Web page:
jog on

    • guidoamm Says:

      right you are. I misread your post. Apologies.

      My contention is that any political system is necessarily inflationist. The difference being that in a “democratic” system the logical conclusion of the inflationary cycle is inevitable. And although an autocratic system could in theory mitigate if not avoid the blow off phase, historically, this has never been the case.

      Like inflation, democracy is a dynamic that develops and evolves over time. Like inflation, at the beginning of the cycle, democracy ensure more freedom and is far more equitable than towards the end of the cycle. Hence as the democratic time line progresses, it gradually evolves towards a much less equitable concept.

      As government makes the deliberate choice to push inflation faster than economic growth, it makes the deliberate choice of goosing GDP. When you do that systematically, aggressively, pervasively and persistently over decades, inflation will eventually overwhelm the GDP number. So, at some point in the inflationary time line, any let up in inflation spells doom for GDP.

      This is the reason that as the inflationary time line progresses, government has a vested interest in closing an eye on practices that, at least initially, may be considered borderline legal. But as the “beneficial” effects of inflation wane (GDP growth), government gradually has an interest in closing both eyes till, eventually, it has a vested interest to collude in practices that contradict the letter of the law. Hence the reason that as the inflationary dynamic progresses government must necessarily become a progressively larger actor in the economy. Being the largest actor in the economy is inversely proportional to the degree of democracy government can extend to society.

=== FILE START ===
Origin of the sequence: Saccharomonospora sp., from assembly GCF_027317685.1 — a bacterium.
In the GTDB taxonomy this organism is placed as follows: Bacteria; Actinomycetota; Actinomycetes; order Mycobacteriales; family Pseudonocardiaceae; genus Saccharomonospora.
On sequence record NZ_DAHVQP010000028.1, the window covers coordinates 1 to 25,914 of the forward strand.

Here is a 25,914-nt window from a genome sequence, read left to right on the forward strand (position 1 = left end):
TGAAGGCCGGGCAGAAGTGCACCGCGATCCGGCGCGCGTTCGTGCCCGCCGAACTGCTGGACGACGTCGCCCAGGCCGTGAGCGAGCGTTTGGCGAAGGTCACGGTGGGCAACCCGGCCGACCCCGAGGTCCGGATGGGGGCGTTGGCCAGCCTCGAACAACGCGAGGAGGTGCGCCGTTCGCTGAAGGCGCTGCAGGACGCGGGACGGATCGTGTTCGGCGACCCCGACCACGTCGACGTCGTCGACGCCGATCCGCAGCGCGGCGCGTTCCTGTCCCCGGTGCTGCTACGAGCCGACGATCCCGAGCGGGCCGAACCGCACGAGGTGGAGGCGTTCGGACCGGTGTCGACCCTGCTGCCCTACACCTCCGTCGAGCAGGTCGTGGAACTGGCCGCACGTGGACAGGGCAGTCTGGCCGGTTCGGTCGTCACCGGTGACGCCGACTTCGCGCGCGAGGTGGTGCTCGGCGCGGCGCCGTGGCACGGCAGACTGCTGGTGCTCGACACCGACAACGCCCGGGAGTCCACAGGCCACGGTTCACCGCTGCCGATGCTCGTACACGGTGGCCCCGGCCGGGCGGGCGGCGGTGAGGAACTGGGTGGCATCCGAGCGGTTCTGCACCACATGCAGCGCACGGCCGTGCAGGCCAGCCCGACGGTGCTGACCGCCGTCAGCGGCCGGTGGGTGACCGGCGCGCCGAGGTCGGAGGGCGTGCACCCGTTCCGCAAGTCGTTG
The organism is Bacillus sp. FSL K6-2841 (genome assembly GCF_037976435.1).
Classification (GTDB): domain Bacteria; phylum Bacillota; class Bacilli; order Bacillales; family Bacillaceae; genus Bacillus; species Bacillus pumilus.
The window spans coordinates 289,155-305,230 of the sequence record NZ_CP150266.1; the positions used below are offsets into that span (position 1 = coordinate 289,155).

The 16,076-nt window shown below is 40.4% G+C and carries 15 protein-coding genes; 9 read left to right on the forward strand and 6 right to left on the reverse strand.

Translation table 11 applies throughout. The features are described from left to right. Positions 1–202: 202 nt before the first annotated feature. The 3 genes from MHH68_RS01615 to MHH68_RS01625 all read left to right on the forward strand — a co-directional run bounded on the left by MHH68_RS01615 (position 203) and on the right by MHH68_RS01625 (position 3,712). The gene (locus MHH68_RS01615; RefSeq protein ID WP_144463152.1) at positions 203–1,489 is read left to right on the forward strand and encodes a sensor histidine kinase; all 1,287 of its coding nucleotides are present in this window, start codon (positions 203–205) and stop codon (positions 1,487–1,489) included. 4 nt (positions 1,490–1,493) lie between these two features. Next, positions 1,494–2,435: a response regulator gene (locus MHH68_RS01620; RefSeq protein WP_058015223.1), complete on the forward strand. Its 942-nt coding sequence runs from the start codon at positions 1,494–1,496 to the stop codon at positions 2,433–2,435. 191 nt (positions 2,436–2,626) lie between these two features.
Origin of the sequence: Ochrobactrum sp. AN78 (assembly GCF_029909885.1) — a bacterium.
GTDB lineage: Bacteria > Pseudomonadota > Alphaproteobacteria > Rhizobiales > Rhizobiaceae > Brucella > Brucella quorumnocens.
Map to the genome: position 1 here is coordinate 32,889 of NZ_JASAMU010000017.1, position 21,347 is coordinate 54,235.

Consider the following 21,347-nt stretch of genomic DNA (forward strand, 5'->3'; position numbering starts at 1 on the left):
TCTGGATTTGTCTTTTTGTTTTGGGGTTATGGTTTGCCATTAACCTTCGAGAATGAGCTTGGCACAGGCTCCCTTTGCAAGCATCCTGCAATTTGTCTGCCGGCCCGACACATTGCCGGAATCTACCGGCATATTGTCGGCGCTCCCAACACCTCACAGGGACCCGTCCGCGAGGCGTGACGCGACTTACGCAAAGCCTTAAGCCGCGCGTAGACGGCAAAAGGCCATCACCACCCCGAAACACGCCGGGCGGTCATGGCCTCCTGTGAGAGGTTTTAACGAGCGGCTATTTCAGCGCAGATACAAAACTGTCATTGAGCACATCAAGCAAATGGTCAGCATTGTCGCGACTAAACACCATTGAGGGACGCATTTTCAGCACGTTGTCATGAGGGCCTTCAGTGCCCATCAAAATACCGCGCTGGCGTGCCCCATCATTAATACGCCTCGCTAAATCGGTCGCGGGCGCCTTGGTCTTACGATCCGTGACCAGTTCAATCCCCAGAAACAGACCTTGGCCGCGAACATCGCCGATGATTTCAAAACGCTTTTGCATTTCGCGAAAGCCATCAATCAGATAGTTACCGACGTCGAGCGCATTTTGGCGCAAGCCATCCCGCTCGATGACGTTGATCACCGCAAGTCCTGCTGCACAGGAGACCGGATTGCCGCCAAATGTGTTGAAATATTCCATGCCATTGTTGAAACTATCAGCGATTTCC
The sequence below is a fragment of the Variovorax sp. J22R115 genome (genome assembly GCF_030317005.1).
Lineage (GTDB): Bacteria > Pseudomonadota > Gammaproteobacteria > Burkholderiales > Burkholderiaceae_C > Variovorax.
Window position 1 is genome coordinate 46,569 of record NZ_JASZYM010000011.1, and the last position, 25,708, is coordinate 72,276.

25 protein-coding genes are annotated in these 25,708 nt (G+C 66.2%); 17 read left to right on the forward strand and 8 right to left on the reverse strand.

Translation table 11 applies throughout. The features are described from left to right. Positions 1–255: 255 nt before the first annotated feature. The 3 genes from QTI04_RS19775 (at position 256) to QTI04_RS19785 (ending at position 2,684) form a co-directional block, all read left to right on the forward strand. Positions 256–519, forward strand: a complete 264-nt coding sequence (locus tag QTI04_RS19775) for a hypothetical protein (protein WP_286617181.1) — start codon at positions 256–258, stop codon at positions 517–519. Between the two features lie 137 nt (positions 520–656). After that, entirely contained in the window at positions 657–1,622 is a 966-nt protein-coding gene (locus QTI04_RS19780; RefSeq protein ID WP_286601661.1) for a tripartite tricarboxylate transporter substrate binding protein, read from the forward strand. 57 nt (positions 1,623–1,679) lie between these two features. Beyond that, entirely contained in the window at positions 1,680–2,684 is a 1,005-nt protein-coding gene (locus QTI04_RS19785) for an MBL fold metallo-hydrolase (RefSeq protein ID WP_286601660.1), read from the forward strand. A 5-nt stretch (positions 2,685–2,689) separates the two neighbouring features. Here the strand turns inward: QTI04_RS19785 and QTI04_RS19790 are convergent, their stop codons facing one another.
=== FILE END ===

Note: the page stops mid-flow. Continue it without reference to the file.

Finally, by accepting the US$ as reserve currency, sovereign countries must contend with an inflationary dynamic that is now 97 years old.

      Here is a post with data for the past 30 years which is the period that most directly concerns us.


      What thinks you? Input appreciated.

  3. ducati998 Says: